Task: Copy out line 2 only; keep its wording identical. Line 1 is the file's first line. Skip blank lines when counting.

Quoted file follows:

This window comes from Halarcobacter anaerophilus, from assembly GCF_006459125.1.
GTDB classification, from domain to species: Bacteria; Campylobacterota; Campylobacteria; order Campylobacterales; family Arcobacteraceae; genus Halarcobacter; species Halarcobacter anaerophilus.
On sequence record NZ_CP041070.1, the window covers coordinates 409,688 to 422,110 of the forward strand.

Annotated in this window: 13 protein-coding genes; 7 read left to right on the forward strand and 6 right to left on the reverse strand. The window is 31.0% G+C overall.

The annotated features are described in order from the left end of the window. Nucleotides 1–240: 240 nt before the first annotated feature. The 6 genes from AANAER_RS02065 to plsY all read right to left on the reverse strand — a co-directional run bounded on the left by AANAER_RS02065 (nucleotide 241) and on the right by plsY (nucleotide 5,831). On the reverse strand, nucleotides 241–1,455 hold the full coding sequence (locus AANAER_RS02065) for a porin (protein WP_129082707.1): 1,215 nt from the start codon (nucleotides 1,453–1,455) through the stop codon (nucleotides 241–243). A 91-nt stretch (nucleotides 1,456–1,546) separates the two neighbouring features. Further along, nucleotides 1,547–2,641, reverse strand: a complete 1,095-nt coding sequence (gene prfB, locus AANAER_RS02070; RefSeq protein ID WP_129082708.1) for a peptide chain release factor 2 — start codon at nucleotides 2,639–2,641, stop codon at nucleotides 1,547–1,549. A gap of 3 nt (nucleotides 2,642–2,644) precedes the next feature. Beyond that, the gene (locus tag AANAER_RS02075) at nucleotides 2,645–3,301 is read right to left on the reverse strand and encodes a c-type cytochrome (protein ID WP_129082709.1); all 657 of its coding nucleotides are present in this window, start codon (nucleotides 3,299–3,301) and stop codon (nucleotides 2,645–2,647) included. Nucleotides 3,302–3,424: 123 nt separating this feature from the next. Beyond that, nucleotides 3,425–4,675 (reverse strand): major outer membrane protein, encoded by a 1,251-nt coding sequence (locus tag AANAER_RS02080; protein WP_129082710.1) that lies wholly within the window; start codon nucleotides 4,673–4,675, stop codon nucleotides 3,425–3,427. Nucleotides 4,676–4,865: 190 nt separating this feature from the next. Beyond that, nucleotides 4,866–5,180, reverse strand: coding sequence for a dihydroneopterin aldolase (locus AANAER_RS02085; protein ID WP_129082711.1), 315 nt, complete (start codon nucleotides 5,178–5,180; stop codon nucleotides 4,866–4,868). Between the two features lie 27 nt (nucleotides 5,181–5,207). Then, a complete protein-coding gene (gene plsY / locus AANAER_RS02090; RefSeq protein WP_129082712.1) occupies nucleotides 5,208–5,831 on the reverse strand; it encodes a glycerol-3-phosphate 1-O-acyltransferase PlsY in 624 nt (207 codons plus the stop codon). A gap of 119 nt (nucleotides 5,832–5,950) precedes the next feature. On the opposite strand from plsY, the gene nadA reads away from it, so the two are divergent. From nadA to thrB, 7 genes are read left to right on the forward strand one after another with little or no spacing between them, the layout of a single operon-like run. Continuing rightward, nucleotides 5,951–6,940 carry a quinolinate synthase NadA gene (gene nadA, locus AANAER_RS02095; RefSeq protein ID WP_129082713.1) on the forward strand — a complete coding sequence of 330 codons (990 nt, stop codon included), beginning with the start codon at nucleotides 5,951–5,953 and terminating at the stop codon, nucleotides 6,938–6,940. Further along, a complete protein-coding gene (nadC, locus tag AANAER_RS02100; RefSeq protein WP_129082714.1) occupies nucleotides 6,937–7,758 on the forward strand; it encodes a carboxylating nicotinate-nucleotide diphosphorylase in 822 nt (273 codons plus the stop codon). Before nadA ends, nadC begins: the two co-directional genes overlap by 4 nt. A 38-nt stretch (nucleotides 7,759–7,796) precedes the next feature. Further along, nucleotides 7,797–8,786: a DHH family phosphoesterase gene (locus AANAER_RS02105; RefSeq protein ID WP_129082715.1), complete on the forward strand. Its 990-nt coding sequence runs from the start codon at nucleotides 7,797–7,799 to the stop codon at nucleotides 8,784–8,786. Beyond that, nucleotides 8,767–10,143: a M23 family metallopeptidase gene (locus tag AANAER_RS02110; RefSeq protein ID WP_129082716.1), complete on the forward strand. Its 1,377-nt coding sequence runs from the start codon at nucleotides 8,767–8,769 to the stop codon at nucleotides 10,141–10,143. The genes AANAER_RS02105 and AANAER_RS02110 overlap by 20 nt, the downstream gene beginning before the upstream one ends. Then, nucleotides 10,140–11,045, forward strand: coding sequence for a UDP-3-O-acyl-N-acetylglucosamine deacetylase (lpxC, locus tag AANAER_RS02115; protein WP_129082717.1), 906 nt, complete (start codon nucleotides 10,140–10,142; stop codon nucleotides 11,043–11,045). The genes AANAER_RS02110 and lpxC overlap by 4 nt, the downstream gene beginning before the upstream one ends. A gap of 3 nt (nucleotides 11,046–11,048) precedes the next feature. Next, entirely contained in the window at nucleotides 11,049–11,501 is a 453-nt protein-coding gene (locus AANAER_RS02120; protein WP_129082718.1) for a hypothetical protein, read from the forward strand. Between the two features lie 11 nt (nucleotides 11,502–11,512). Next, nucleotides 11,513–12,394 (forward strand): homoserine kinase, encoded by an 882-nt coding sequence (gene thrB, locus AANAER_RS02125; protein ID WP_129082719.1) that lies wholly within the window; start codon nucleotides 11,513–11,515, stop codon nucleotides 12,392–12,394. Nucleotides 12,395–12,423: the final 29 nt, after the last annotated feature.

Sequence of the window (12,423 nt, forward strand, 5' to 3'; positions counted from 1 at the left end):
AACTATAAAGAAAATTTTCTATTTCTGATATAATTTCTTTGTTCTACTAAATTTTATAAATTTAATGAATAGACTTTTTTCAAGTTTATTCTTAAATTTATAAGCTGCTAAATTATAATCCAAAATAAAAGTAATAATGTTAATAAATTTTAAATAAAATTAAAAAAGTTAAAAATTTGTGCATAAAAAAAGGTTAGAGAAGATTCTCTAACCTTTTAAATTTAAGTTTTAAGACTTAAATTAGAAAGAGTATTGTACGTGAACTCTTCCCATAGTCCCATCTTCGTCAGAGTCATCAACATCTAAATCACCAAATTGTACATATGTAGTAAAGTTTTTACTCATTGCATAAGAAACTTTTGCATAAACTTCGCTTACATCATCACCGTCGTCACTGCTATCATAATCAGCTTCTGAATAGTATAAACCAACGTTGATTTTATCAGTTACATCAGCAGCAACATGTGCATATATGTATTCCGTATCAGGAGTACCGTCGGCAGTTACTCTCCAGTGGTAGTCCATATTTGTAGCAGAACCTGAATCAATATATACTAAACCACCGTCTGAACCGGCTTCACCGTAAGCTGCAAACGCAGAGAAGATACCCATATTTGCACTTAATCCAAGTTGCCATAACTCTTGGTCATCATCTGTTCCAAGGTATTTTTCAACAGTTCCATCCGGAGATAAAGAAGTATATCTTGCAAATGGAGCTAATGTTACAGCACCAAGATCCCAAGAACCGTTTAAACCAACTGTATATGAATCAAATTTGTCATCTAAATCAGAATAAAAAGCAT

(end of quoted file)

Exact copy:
GTDB classification, from domain to species: Bacteria; Campylobacterota; Campylobacteria; order Campylobacterales; family Arcobacteraceae; genus Halarcobacter; species Halarcobacter anaerophilus.